As the temperatures drop, you must be sure to stay safe when working on your jobsite. It is also imperative that you ensure your crew is safe at all times. ‘Cold stress injuries’ cover those illnesses and injuries that occur as a result of exposure to extreme cold and include frostbite, hypothermia and trench foot.
Prevention is Better than Cure
The best way to keep you and your crew safe this winter is to ensure that they are always wearing appropriate gear. Watch the weather so that you know when the dangers are higher, especially when wind chill is a factor. You can consult the wind chill calculator from the National Weather Service.
Know your crew; when workers have pre-existing conditions like diabetes, hypertension or hypothyroidism, they are at a greater risk of cold stress injuries.
Provide protection from the wind, and heated spaces where possible. If your crew must be exposed to the elements, give them regular breaks in a warm space and hot, sweet drinks (no alcohol).
Being able to recognize the symptoms of cold stress injuries and illnesses will help you to catch them at the start, so you can get the help you need. It’s imperative that you regularly check in with crew members too. Cold affects cognitive abilities, so they may not realize that they are succumbing to a cold stress injury.
The following guide on the symptoms of cold stress injuries comes from OSHA. If you identify symptoms, get your crew member into a warm place immediately. Call 911 and get medical attention. Let them drink warm, sweet drinks until help arrives.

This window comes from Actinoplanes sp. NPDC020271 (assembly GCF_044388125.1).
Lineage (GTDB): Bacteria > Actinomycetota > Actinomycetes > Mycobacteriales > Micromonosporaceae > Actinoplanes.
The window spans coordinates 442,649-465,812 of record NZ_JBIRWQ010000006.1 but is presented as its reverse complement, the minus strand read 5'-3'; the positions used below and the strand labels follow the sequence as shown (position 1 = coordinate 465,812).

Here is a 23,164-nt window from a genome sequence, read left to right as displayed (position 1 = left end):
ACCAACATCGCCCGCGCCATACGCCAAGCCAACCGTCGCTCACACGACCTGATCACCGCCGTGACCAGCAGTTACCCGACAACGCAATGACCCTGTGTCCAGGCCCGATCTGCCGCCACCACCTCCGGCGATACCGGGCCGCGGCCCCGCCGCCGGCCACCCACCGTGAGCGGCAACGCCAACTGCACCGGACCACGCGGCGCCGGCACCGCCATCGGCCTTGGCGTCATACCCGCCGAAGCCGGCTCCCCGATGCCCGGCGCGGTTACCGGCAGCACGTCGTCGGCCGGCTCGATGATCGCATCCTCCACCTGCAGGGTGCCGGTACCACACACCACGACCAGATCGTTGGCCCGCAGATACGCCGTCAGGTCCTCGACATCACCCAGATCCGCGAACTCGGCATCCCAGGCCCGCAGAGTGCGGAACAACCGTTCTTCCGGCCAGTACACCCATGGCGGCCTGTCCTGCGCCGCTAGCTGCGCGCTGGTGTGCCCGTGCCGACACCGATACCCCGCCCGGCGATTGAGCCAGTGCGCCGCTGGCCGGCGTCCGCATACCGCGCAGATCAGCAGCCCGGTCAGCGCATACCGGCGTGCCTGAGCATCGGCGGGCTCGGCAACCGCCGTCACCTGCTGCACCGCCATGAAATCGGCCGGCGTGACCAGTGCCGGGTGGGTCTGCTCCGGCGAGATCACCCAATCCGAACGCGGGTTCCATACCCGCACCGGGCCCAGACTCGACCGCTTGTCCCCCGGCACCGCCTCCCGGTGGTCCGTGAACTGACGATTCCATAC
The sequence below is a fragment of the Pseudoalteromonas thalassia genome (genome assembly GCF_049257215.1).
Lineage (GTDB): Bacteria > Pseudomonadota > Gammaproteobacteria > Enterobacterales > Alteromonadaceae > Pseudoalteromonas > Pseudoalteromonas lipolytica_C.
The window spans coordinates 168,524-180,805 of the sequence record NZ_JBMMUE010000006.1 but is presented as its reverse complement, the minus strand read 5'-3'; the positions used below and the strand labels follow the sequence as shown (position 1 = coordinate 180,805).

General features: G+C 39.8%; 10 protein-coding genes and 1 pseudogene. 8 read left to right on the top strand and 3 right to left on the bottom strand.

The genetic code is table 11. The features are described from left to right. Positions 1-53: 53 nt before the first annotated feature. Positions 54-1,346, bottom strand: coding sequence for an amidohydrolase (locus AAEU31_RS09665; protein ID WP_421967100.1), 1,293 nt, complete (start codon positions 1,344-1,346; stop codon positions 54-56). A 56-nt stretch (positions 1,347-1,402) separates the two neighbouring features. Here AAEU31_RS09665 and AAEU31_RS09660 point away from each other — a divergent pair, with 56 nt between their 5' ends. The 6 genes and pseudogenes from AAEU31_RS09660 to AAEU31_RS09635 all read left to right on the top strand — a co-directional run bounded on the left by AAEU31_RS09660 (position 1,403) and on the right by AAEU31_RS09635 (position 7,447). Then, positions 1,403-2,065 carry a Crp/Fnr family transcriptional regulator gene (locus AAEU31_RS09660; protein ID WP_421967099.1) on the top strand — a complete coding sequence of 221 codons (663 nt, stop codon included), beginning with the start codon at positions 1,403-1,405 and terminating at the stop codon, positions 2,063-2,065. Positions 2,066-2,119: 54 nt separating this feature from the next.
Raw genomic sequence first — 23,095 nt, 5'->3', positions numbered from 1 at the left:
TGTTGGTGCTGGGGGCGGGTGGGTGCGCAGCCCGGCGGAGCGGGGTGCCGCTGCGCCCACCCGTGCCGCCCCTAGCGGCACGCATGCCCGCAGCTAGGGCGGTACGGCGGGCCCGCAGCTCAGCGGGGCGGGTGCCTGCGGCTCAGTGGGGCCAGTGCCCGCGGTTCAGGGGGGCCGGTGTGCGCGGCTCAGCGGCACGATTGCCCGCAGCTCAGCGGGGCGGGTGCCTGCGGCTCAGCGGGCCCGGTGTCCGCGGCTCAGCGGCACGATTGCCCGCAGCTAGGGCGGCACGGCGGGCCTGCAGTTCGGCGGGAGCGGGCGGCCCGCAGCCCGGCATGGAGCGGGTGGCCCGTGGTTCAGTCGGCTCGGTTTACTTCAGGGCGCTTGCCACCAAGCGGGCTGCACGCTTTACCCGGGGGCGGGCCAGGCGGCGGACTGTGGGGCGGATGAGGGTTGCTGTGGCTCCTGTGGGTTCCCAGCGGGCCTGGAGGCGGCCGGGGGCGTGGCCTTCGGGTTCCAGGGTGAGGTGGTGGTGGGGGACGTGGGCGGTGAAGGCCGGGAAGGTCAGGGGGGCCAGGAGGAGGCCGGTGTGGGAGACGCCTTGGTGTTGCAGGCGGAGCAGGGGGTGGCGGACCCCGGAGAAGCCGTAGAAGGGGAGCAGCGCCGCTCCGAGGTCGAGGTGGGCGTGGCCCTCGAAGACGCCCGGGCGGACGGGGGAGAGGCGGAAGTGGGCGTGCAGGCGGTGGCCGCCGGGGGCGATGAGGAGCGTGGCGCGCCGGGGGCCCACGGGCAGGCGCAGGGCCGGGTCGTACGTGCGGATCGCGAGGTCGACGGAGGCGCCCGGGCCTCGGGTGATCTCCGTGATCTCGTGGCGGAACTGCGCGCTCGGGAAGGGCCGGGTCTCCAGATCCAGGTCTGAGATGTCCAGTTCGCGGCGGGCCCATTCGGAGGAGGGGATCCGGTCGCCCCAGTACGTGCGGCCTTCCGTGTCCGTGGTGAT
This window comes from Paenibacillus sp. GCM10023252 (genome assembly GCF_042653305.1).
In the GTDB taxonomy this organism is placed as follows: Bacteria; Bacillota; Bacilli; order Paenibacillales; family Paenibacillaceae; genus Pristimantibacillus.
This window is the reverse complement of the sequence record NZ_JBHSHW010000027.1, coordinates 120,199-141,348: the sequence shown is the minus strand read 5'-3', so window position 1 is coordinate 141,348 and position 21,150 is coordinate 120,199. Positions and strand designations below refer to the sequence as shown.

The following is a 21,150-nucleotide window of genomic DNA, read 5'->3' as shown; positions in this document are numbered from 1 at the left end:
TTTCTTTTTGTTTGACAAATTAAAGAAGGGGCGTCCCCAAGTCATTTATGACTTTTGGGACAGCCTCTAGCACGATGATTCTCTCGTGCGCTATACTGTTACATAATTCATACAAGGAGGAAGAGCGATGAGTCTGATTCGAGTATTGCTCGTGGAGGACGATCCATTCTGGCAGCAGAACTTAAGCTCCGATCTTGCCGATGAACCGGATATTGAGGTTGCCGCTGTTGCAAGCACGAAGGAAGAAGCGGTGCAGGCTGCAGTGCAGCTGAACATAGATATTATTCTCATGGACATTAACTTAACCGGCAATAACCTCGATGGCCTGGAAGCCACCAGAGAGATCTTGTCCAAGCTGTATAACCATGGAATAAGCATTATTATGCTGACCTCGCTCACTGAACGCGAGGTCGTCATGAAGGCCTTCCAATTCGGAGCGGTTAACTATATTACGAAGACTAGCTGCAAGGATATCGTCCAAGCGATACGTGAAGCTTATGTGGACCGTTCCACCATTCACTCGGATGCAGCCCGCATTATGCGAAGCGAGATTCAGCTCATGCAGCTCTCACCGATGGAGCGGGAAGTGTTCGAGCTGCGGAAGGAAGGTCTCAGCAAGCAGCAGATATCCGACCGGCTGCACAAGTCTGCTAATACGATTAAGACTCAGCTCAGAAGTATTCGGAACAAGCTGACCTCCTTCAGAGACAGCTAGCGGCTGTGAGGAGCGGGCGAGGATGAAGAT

Normal body temperature (98.6°F) drops to 95°F or less.
- Mild Symptoms: alert but shivering.
- Moderate to Severe Symptoms: shivering stops; confusion; slurred speech; heart rate/breathing slow; loss of consciousness; death.
Move the worker to a warm place. If clothing is wet, change to dry clothes. Cover with blankets and something to protect them from the wind like a tarp or garbage bag. Apply heat packs to the armpits, sides of chest, neck, and groin.
Body tissues freeze, e.g., hands and feet. Can occur at temperatures above freezing, due to wind chill. May result in amputation.
- Symptoms: numbness, reddened skin develops gray/white patches, feels firm/hard, and may blister.
Follow the same rewarming instructions as above. Do not apply snow or water to frostbitten areas. Do not walk on frostbitten feet. Do not rewarm area unless instructed to do so by a medical professional. Lightly cover frostbitten areas to warm gently until help arrives. Don’t break blisters.
Trench Foot (also known as Immersion Foot)
Non-freezing injury to the foot, caused by lengthy exposure to wet and cold environment. Can occur at air temperature as high as 60°F, if feet are constantly wet.
- Symptoms: redness, swelling, numbness, and blisters.
Remove wet shoes and socks and dry feet. Keep the feet elevated and avoid walking. Seek medical help.